Groundwater in areas immediately east and north of the Craig Road Landfill (SW-8) and east ofthe wastewater lagoons (WW-1) and fire training area (FT-1) may not be suitable for domesticuse. Elevated levels of VOCs associated with these sites have been detected in nearby off-basemonitoring wells or perimeter wells. Any new drinking water wells installed in these adjacentoff-base areas could result in future exposure to VOCs via ingestion and inhalation.

Data generated from past sampling of monitoring wells for inorganic substances (metals) at WW-1 and FT-1 are inconclusive. Elevated levels of metals may be migrating in groundwater fromthe FT-1 and WW-1 sites.


Any new groundwater wells installed on properties adjacent to the north and east boundary ofthe Craig Road Landfill should be restricted to non-domestic uses until remedial efforts in theseareas are complete. These areas have been shown to be well within the TCE plume originatingfrom the Craig Road landfill as demonstrated from the analysis of residential and monitoringwells. Properties located in the contaminated groundwater zone include the Vietzke Villagetrailer park, Whitman College property, and the Scafco Corporation property.

Any new groundwater wells installed on properties adjacent to the east boundary of thewastewater lagoons (WW-1) and fire training area (FT-1) should be restricted to non-domesticuses until remedial efforts are complete. Shallow groundwater directly east of the WW-1 site hasshown increasing levels of TCE. Off-base monitoring wells east of the FT-1 site have not yetbeen impacted by a benzene and vinyl chloride plume extending from the FT-1 site to theperimeter of the base. This area is, however, at risk for contamination from this plume and theplume originating from the WW-1 area.

Unfiltered, low-flow samples should be taken from shallow monitoring wells (on and off-base) inthe WW-1 and FT-1 area and analyzed for metals to determine whether metals in these source areas are a threat to off-base groundwater.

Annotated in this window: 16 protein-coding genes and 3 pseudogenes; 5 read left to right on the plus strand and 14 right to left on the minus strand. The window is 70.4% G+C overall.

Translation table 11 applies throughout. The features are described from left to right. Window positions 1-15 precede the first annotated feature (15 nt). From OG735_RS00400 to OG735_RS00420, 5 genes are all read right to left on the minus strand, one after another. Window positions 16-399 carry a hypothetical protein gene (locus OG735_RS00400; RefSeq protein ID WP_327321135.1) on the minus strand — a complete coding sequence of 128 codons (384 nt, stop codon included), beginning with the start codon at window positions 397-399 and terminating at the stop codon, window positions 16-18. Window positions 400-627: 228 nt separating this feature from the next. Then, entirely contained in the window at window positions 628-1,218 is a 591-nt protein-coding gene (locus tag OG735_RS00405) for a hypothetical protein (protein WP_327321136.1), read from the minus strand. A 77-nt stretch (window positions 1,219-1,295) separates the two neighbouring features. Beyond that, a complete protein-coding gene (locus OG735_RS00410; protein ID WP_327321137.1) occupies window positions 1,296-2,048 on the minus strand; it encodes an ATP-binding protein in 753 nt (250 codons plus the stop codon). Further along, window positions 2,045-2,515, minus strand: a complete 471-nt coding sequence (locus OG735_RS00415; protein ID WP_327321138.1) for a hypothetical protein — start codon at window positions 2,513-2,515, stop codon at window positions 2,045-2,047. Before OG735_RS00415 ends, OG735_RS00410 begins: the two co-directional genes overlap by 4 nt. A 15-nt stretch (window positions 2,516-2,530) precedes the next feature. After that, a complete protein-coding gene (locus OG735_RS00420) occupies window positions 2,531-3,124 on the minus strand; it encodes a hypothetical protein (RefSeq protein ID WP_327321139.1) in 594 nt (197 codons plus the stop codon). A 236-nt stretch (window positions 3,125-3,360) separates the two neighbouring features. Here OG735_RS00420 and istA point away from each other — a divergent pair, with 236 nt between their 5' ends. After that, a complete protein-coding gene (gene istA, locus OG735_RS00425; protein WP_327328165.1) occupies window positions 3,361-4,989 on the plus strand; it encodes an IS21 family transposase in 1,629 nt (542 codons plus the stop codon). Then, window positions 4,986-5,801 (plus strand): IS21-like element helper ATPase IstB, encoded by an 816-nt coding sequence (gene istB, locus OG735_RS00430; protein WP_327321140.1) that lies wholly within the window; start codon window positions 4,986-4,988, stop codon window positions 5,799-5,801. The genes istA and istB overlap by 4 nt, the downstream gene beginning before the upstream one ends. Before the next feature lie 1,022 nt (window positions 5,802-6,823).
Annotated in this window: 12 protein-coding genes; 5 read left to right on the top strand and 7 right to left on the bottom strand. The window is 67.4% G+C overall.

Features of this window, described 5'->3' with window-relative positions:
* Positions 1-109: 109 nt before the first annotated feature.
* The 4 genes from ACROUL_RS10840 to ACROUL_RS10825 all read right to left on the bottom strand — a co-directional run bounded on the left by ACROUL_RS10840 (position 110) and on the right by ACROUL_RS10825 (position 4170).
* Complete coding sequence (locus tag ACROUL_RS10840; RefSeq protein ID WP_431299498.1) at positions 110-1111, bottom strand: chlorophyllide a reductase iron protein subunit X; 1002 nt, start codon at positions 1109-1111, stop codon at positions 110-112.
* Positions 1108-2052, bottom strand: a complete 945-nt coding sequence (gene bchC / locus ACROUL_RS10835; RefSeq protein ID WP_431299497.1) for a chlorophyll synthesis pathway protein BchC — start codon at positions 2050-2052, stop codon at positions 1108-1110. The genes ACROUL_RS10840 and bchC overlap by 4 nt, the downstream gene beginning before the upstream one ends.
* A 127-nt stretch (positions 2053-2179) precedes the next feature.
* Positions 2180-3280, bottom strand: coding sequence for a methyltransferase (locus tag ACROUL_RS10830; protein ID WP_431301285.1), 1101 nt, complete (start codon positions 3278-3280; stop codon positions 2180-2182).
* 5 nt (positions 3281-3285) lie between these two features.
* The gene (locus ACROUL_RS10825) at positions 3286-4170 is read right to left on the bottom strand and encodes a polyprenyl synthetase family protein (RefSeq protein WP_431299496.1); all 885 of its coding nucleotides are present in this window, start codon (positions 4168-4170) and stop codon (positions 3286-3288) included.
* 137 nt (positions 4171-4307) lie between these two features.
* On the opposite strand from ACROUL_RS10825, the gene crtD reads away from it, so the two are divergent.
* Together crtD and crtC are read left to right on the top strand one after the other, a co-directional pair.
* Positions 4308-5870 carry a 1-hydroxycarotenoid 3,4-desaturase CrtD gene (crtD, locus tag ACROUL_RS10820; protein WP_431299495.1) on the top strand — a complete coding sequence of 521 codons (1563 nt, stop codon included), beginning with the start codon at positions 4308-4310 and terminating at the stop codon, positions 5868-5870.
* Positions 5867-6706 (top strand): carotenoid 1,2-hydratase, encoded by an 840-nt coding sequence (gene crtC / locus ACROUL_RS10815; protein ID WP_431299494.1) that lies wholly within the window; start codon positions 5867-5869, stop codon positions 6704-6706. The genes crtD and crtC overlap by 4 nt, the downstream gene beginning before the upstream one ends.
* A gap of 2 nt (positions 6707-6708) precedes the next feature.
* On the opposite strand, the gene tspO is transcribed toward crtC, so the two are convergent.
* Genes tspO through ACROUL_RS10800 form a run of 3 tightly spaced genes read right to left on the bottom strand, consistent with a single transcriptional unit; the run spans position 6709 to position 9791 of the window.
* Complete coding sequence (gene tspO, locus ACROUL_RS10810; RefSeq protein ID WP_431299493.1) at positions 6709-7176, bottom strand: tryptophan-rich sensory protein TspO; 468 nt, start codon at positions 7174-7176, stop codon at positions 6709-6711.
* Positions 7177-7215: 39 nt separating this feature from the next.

Pathway 2: Future Base Development -->Soil/Groundwater --> Future Residents


Fairchild has identified thirty-nine contaminated sites on base. Current exposure of basepersonnel was evaluated above as completed exposure pathway 5. However, the potential existsfor land use, in areas currently posing no apparent public health hazard, to change in the future. Future installation of water supply wells for domestic use could result in exposure to contaminants above a level of concern. Soil contamination that poses no apparent public healthhazard to on-base workers could be a hazard under a residential exposure scenario. The riskposed to future residents would depend on many factors including location, date of development,and ongoing cleanup efforts. Development of base property is currently subject to review onvarious levels that should prevent the location of any new residential developments in areas ofconcern. Should the base, or any portion of the base, close in the future, any transfer of propertyis subject to the requirements of the USAF Base Realignment and Closure program that includescomprehensive environmental review.


On-base contamination of groundwater has been identified at various sites around the base. Sixof these sites are part of a Long Term Monitoring plan (LTM) because of elevated levels ofTPH, benzene and TCE in soil and groundwater. Contamination exists in both the shallow(alluvial) aquifer and upper bedrock (Basalt A) aquifer. In addition to those sites included in theLTM, groundwater contamination has been found to a lesser degree at several other sites. Ingeneral, groundwater contamination at these sites is the result of jet fuel spills/leaks, landfills, andmaintenance shop waste discharge.